where

- $\text{GAP}$ denotes gross agricultural product (in 1995 US dollar per year) by time and region;
- $Y$ denotes gross domestic product (in 1995 US dollar per year) by time and region;
- $y$ denotes gross domestic product per capita (in 1995 US dollar per person per year) by time and region;
- $t$ denotes time;
- $r$ denotes region;
- $\epsilon$ = 0.31 (0.15-0.45) is a parameter; it is the income elasticity of the share of agriculture in the economy; it is taken from Tol (2002b), who regressed the regional share in agriculture on per capita income, using 1995 data from the World Resources Institute (http://earthtrends.wri.org).

#### Code

The code for the agricultural impacts component can be found at https://github.com/fund-model/MimiFUND.jl/blob/master/src/components/ImpactAgricultureComponent.jl.

### 5.2. Forestry

The model is:

where

- $F$ denotes the change in forestry consumer and producer surplus (as a share of total income);
- $t$ denotes time;
- $r$ denotes region;
- $y$ denotes per capita income (in 1995 US dollar per person per year);
- $T$ denotes the global mean temperature (in degree centigrade);
- $\alpha$ is a parameter, that measures the impact of climate change of a 1ºC global warming on economic welfare; see Table EFW;
- $\epsilon$ = 0.31 (0.11-0.51) is a parameter, and equals the income elasticity for agriculture;
- $\beta$ = 1 (0.5-1.5) is a parameter; this is an expert guess;
- $\gamma$ = 0.44 (0.29-0.87) is a parameter; $\gamma$ is such that a doubling of the atmospheric concentration of carbon dioxide would lead to a change of forest value of 15% (10-30%); this parameter is taken from Gitay
*et al*., (2001).

The parameter $\alpha$ is estimated as the average of the estimates by Perez-Garcia *et al*. (1995) and Sohngen *et al*. (2001). Perez-Garcia *et al*. (1995) present results for four different climate scenarios and two management scenarios, while Sohngen *et al*. (2001) use two different climate scenario and two alternative ecological scenarios. The results are mapped to the FUND regions assuming that the impact is uniform elative to GDP. The impact is averaged within the study results, and then the weighted average between the two studies is computed and shown in Table EFW. The standard deviation follows.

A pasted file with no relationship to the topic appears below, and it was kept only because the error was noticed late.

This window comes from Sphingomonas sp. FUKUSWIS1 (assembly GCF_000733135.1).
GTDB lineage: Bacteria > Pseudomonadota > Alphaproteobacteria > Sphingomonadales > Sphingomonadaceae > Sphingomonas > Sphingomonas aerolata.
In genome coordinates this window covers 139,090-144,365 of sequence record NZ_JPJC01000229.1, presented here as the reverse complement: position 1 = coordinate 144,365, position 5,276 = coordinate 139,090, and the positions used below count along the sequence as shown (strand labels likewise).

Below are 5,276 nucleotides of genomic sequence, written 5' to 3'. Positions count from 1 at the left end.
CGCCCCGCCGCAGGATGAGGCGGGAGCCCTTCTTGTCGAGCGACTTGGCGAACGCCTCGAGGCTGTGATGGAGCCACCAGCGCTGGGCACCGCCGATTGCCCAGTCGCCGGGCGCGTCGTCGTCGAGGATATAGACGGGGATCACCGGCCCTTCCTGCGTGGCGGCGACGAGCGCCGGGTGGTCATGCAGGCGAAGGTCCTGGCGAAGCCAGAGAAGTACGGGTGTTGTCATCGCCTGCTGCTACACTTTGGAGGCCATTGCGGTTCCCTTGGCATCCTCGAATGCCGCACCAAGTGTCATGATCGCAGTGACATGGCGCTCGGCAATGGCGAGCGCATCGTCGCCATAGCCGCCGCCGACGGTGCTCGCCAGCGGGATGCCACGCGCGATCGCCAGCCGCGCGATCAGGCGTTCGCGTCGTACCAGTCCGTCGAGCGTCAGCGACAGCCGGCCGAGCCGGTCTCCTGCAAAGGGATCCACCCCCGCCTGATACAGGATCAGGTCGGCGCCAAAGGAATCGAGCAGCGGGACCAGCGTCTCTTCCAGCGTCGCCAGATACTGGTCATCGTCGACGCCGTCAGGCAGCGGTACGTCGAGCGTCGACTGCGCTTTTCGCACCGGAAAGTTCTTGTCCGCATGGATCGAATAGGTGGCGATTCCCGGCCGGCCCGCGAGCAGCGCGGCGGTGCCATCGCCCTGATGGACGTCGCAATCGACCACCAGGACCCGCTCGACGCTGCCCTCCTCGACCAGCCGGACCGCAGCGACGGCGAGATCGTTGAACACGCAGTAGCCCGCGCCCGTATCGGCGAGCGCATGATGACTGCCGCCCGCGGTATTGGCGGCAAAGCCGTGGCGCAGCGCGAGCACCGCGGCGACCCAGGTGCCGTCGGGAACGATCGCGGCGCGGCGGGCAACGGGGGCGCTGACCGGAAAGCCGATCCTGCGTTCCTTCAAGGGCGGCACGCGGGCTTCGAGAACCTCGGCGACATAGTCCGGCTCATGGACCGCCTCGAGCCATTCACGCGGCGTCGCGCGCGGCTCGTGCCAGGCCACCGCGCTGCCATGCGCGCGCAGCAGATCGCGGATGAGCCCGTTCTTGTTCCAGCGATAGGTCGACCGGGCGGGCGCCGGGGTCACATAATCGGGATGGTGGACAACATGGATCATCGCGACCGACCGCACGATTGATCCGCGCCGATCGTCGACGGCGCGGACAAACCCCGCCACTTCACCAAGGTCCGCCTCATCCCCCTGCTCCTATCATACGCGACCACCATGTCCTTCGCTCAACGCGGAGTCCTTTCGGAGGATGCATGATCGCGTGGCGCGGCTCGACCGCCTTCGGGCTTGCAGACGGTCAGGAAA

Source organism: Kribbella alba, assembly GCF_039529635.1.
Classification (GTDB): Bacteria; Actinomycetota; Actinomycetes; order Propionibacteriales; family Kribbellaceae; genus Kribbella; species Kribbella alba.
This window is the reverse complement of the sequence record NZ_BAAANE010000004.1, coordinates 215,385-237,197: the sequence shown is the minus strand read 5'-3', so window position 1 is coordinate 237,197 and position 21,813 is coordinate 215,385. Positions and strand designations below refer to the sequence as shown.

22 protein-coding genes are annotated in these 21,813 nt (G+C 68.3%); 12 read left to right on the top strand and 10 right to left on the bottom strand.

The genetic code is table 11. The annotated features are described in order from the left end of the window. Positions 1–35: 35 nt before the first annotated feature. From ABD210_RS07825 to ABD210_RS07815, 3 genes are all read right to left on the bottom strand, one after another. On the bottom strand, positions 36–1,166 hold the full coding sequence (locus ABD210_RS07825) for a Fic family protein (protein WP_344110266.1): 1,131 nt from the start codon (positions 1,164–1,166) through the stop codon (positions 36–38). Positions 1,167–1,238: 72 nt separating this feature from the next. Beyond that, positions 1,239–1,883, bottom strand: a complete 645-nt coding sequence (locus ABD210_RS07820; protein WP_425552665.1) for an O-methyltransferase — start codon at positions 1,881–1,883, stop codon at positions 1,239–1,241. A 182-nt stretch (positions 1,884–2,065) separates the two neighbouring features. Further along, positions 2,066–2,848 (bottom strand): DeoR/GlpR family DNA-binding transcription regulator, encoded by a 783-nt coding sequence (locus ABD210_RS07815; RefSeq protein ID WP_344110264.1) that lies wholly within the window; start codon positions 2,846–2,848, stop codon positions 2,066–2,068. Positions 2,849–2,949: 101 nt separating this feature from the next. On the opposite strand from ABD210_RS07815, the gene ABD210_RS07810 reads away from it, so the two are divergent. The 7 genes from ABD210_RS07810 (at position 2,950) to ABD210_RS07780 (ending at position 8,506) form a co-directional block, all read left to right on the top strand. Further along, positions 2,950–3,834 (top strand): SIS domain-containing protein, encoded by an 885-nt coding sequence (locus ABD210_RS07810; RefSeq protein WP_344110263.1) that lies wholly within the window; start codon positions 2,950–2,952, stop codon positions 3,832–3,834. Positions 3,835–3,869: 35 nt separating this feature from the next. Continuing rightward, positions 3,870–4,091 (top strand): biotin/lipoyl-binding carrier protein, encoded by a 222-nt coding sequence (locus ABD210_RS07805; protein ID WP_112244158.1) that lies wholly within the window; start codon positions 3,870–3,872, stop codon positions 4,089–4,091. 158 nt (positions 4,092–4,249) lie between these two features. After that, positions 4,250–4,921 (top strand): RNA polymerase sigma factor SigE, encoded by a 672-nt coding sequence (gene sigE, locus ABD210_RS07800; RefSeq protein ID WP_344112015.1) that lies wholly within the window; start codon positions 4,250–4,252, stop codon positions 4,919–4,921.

### 5.3. Water resources

The impact of climate change on water resources follows:

where

- $W$ denotes the change in water resources (in 1995 US dollar) at time $t$ in region $r$;
- $t$ denotes time;
- $r$ denotes region;
- $y$ denotes per capita income (in 1995 US dollar) at time $t$ in region $r$;
- $P$ denotes population at time $t$ in region $r$;
- $T$ denotes the global mean temperature above pre-industrial (in degree Celsius) at time $t$;
- $\alpha$ is a parameter (in percent of 1990 GDP per degree Celsius) that specifies the benchmark impact; see Table EFW;
- $\beta$ = 0.85 (0.15, >0) is a parameter, that specifies how impacts respond to economic growth;
- $\eta$ = 0.85 (0.15,>0) is a parameter that specifies how impacts respond to population growth;
- $\gamma$ = 1 (0.5,>0) is a parameter, that determines the response of impact to warming;
- $\tau$ = 0.005 (0.005, >0) is a parameter, that measures technological progress in water supply and demand.

These parameters are from calibrating *FUND* to the results of Downing *et al*. (1995, 1996).

### 5.4. Energy consumption

For space heating, the model is:

where

- $\text{SH}$ denotes the decrease in expenditure on space heating (in 1995 US dollar) at time $t$ in region $r$;
- $\text{t\ }$denotes time;
- $r$ denotes region;
- $Y$ denotes income (in 1995 US dollar) at time $t$ in region $r$;
- $T$ denotes the change in the global mean temperature relative to 1990 (in degree Celsius) at time $t$;
- $y$ denotes per capita income (in 1995 US dollar per person per year) at time $t$ in region $r$;
- $P$ denotes population size at time $t$ in region $r$;
- $\alpha$ is a parameter (in dollar per degree Celsius), that specifies the benchmark impact; see Table EFW, column 6-7
- $\epsilon$ is a parameter; it is the income elasticity of space heating demand; $\epsilon$ = 0.8 (0.1,>0,<1);
- $\text{AEEI}$ is a parameter (cf. Tables AEEI and Equation CO2.3); it is the Autonomous Energy Efficiency Improvement, measuring technological progress in energy provision; the global average value is about 1% per year in 1990, converging to 0.2% in 2200; its standard deviation is set at a quarter of the mean.